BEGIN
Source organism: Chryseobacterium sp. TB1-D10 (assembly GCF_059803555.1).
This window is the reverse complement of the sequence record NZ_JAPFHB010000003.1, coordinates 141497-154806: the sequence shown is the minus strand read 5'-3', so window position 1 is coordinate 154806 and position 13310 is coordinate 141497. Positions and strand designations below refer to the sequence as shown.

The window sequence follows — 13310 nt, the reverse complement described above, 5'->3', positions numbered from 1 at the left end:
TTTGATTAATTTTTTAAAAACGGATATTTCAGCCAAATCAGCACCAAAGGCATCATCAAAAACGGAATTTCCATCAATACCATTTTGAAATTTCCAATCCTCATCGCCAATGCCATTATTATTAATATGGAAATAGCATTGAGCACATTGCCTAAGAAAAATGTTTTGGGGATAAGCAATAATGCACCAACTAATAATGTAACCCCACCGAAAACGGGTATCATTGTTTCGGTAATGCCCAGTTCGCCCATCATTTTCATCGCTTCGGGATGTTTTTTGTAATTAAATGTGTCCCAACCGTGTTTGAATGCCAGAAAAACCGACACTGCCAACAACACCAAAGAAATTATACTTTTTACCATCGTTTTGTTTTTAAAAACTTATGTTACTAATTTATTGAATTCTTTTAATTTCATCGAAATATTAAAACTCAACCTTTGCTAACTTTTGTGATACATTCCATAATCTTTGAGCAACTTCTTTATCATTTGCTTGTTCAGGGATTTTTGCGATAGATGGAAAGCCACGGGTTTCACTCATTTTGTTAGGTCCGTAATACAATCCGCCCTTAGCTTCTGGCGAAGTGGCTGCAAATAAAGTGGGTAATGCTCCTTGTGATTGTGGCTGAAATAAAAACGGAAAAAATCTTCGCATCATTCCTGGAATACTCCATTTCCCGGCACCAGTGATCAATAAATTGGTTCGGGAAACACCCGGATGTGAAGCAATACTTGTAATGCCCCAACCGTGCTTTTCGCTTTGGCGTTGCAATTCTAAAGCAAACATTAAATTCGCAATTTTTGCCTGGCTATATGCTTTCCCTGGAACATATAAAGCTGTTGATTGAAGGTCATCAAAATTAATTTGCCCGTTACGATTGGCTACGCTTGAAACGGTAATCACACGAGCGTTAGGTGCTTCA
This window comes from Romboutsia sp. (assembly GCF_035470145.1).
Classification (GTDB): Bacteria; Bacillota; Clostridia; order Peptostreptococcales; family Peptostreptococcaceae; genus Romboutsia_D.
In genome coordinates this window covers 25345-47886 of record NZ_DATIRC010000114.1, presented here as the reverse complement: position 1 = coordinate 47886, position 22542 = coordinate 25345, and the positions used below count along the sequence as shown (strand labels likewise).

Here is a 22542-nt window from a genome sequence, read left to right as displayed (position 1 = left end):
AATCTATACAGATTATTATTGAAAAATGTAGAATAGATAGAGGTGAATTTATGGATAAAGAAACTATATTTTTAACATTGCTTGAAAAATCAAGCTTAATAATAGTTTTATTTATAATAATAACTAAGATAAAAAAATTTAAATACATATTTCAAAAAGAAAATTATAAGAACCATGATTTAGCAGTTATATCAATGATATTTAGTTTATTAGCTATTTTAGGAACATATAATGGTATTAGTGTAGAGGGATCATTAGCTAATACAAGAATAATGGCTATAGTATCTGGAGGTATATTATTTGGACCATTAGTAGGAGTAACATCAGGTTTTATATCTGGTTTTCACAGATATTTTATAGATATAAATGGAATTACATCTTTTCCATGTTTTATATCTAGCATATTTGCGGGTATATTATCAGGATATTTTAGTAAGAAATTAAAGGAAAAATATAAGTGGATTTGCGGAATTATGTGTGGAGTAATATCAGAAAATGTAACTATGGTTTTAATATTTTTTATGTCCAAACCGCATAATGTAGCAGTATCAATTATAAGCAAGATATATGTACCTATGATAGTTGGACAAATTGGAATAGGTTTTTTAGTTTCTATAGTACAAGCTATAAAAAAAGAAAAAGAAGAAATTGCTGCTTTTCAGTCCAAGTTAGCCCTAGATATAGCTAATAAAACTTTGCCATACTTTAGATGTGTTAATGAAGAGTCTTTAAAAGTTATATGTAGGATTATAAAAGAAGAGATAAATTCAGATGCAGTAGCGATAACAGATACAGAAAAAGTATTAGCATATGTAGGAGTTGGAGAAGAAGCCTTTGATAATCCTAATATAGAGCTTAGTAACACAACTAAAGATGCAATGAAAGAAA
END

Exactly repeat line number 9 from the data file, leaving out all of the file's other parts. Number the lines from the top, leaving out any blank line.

AATCTATACAGATTATTATTGAAAAATGTAGAATAGATAGAGGTGAATTTATGGATAAAGAAACTATATTTTTAACATTGCTTGAAAAATCAAGCTTAATAATAGTTTTATTTATAATAATAACTAAGATAAAAAAATTTAAATACATATTTCAAAAAGAAAATTATAAGAACCATGATTTAGCAGTTATATCAATGATATTTAGTTTATTAGCTATTTTAGGAACATATAATGGTATTAGTGTAGAGGGATCATTAGCTAATACAAGAATAATGGCTATAGTATCTGGAGGTATATTATTTGGACCATTAGTAGGAGTAACATCAGGTTTTATATCTGGTTTTCACAGATATTTTATAGATATAAATGGAATTACATCTTTTCCATGTTTTATATCTAGCATATTTGCGGGTATATTATCAGGATATTTTAGTAAGAAATTAAAGGAAAAATATAAGTGGATTTGCGGAATTATGTGTGGAGTAATATCAGAAAATGTAACTATGGTTTTAATATTTTTTATGTCCAAACCGCATAATGTAGCAGTATCAATTATAAGCAAGATATATGTACCTATGATAGTTGGACAAATTGGAATAGGTTTTTTAGTTTCTATAGTACAAGCTATAAAAAAAGAAAAAGAAGAAATTGCTGCTTTTCAGTCCAAGTTAGCCCTAGATATAGCTAATAAAACTTTGCCATACTTTAGATGTGTTAATGAAGAGTCTTTAAAAGTTATATGTAGGATTATAAAAGAAGAGATAAATTCAGATGCAGTAGCGATAACAGATACAGAAAAAGTATTAGCATATGTAGGAGTTGGAGAAGAAGCCTTTGATAATCCTAATATAGAGCTTAGTAACACAACTAAAGATGCAATGAAAGAAA